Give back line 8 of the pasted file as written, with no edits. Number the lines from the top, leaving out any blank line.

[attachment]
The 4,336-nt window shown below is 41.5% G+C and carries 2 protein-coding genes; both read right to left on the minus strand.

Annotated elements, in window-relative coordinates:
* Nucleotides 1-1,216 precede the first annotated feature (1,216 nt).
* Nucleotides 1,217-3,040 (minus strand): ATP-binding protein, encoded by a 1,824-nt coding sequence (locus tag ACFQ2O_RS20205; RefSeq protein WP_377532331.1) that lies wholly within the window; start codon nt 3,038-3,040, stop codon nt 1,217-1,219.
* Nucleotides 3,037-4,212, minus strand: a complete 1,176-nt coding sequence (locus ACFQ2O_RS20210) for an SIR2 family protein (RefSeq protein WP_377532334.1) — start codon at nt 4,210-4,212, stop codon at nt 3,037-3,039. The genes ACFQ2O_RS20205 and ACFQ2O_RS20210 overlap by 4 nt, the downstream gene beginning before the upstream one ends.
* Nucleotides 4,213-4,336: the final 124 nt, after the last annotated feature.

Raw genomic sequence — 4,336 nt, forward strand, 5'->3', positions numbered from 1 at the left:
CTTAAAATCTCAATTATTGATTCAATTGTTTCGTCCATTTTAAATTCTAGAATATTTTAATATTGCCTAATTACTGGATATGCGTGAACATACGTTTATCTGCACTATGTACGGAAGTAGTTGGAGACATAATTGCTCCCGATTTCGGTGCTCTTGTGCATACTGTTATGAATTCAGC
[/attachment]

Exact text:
CTTAAAATCTCAATTATTGATTCAATTGTTTCGTCCATTTTAAATTCTAGAATATTTTAATATTGCCTAATTACTGGATATGCGTGAACATACGTTTATCTGCACTATGTACGGAAGTAGTTGGAGACATAATTGCTCCCGATTTCGGTGCTCTTGTGCATACTGTTATGAATTCAGC